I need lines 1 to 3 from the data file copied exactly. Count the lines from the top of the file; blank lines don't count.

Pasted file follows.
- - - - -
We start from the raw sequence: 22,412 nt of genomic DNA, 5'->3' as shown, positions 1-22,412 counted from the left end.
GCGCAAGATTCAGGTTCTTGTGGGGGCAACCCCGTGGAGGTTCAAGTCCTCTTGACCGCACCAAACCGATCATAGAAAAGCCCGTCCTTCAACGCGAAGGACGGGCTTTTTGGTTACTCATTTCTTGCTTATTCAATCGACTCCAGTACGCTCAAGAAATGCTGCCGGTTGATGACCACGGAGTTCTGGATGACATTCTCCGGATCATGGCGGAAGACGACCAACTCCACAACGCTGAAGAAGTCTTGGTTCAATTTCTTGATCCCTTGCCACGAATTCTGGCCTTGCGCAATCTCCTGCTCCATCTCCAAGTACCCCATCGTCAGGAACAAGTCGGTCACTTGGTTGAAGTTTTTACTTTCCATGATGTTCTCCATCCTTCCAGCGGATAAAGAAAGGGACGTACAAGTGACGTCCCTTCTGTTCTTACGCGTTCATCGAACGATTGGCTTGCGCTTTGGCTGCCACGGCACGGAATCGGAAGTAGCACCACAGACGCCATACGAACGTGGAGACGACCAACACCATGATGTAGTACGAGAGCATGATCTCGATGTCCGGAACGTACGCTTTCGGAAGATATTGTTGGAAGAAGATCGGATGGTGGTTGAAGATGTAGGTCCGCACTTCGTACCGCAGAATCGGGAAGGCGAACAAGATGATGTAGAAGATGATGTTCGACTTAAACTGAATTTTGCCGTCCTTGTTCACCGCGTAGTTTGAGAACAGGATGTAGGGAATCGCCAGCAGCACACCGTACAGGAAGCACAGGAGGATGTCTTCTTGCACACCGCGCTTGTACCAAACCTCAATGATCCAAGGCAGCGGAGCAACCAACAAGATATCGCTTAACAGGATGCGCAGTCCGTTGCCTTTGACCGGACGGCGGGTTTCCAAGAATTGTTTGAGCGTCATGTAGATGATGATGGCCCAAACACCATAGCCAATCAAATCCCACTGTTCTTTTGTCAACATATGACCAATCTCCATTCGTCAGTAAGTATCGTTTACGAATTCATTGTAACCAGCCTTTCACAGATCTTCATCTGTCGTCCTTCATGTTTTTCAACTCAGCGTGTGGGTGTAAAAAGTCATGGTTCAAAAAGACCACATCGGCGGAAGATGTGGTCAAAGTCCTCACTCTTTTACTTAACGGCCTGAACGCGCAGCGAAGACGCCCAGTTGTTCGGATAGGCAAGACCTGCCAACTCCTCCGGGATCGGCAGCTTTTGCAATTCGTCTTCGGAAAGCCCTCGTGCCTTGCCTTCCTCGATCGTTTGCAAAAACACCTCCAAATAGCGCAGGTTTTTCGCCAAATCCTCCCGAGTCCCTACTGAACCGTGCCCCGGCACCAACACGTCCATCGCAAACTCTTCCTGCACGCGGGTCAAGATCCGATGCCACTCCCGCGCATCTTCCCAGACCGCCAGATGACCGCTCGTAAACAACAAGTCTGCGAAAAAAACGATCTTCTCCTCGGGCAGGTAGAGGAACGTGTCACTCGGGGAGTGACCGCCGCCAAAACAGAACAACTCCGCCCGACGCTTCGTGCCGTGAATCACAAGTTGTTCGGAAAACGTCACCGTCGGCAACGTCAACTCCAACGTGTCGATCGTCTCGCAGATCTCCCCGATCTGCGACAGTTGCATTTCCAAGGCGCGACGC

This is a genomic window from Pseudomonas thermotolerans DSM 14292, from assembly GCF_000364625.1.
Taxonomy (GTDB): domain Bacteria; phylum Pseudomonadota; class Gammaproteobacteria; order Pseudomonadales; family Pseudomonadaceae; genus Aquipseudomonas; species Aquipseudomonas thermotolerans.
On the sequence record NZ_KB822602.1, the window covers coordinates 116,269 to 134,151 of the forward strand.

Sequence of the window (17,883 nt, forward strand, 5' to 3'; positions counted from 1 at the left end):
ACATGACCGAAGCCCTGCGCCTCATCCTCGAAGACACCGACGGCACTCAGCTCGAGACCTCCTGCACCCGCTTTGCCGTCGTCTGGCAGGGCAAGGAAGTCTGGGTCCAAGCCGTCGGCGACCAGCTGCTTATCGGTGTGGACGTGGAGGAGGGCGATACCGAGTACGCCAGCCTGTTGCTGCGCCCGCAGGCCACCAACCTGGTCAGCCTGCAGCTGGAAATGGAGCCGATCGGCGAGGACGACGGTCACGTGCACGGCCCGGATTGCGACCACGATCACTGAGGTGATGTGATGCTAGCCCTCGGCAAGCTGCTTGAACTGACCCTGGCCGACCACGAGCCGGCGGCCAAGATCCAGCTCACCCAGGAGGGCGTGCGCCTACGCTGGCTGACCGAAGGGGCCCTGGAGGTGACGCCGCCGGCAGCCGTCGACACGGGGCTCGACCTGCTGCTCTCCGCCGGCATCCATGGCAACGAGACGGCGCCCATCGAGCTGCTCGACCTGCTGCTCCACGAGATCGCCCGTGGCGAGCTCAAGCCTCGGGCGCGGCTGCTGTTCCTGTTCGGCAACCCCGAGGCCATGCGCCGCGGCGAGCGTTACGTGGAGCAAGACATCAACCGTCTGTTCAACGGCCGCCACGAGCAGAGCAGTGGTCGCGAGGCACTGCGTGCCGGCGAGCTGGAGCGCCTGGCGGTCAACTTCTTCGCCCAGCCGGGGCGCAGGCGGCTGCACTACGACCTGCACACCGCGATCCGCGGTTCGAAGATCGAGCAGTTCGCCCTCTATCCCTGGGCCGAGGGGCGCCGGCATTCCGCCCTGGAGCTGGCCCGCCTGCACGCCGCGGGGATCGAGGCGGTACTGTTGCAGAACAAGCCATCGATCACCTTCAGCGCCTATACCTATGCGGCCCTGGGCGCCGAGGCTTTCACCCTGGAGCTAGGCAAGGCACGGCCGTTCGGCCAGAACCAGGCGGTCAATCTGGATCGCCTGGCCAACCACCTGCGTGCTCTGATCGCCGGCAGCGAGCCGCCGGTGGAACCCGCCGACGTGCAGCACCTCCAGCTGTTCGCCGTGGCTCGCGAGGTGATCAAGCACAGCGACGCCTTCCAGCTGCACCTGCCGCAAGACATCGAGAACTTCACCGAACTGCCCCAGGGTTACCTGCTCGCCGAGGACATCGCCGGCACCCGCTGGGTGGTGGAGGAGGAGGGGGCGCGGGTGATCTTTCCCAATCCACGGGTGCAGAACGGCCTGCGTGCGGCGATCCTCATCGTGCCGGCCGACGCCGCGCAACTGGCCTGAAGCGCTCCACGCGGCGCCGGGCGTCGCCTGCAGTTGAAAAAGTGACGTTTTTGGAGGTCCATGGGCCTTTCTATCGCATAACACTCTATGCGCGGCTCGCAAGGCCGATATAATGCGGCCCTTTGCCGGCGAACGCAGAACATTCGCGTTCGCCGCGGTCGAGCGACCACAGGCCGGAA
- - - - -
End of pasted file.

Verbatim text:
We start from the raw sequence: 22,412 nt of genomic DNA, 5'->3' as shown, positions 1-22,412 counted from the left end.
GCGCAAGATTCAGGTTCTTGTGGGGGCAACCCCGTGGAGGTTCAAGTCCTCTTGACCGCACCAAACCGATCATAGAAAAGCCCGTCCTTCAACGCGAAGGACGGGCTTTTTGGTTACTCATTTCTTGCTTATTCAATCGACTCCAGTACGCTCAAGAAATGCTGCCGGTTGATGACCACGGAGTTCTGGATGACATTCTCCGGATCATGGCGGAAGACGACCAACTCCACAACGCTGAAGAAGTCTTGGTTCAATTTCTTGATCCCTTGCCACGAATTCTGGCCTTGCGCAATCTCCTGCTCCATCTCCAAGTACCCCATCGTCAGGAACAAGTCGGTCACTTGGTTGAAGTTTTTACTTTCCATGATGTTCTCCATCCTTCCAGCGGATAAAGAAAGGGACGTACAAGTGACGTCCCTTCTGTTCTTACGCGTTCATCGAACGATTGGCTTGCGCTTTGGCTGCCACGGCACGGAATCGGAAGTAGCACCACAGACGCCATACGAACGTGGAGACGACCAACACCATGATGTAGTACGAGAGCATGATCTCGATGTCCGGAACGTACGCTTTCGGAAGATATTGTTGGAAGAAGATCGGATGGTGGTTGAAGATGTAGGTCCGCACTTCGTACCGCAGAATCGGGAAGGCGAACAAGATGATGTAGAAGATGATGTTCGACTTAAACTGAATTTTGCCGTCCTTGTTCACCGCGTAGTTTGAGAACAGGATGTAGGGAATCGCCAGCAGCACACCGTACAGGAAGCACAGGAGGATGTCTTCTTGCACACCGCGCTTGTACCAAACCTCAATGATCCAAGGCAGCGGAGCAACCAACAAGATATCGCTTAACAGGATGCGCAGTCCGTTGCCTTTGACCGGACGGCGGGTTTCCAAGAATTGTTTGAGCGTCATGTAGATGATGATGGCCCAAACACCATAGCCAATCAAATCCCACTGTTCTTTTGTCAACATATGACCAATCTCCATTCGTCAGTAAGTATCGTTTACGAATTCATTGTAACCAGCCTTTCACAGATCTTCATCTGTCGTCCTTCATGTTTTTCAACTCAGCGTGTGGGTGTAAAAAGTCATGGTTCAAAAAGACCACATCGGCGGAAGATGTGGTCAAAGTCCTCACTCTTTTACTTAACGGCCTGAACGCGCAGCGAAGACGCCCAGTTGTTCGGATAGGCAAGACCTGCCAACTCCTCCGGGATCGGCAGCTTTTGCAATTCGTCTTCGGAAAGCCCTCGTGCCTTGCCTTCCTCGATCGTTTGCAAAAACACCTCCAAATAGCGCAGGTTTTTCGCCAAATCCTCCCGAGTCCCTACTGAACCGTGCCCCGGCACCAACACGTCCATCGCAAACTCTTCCTGCACGCGGGTCAAGATCCGATGCCACTCCCGCGCATCTTCCCAGACCGCCAGATGACCGCTCGTAAACAACAAGTCTGCGAAAAAAACGATCTTCTCCTCGGGCAGGTAGAGGAACGTGTCACTCGGGGAGTGACCGCCGCCAAAACAGAACAACTCCGCCCGACGCTTCGTGCCGTGAATCACAAGTTGTTCGGAAAACGTCACCGTCGGCAACGTCAACTCCAACGTGTCGATCGTCTCGCAGATCTCCCCGATCTGCGACAGTTGCATTTCCAAGGCGCGACGC

This is a genomic window from Pseudomonas thermotolerans DSM 14292, from assembly GCF_000364625.1.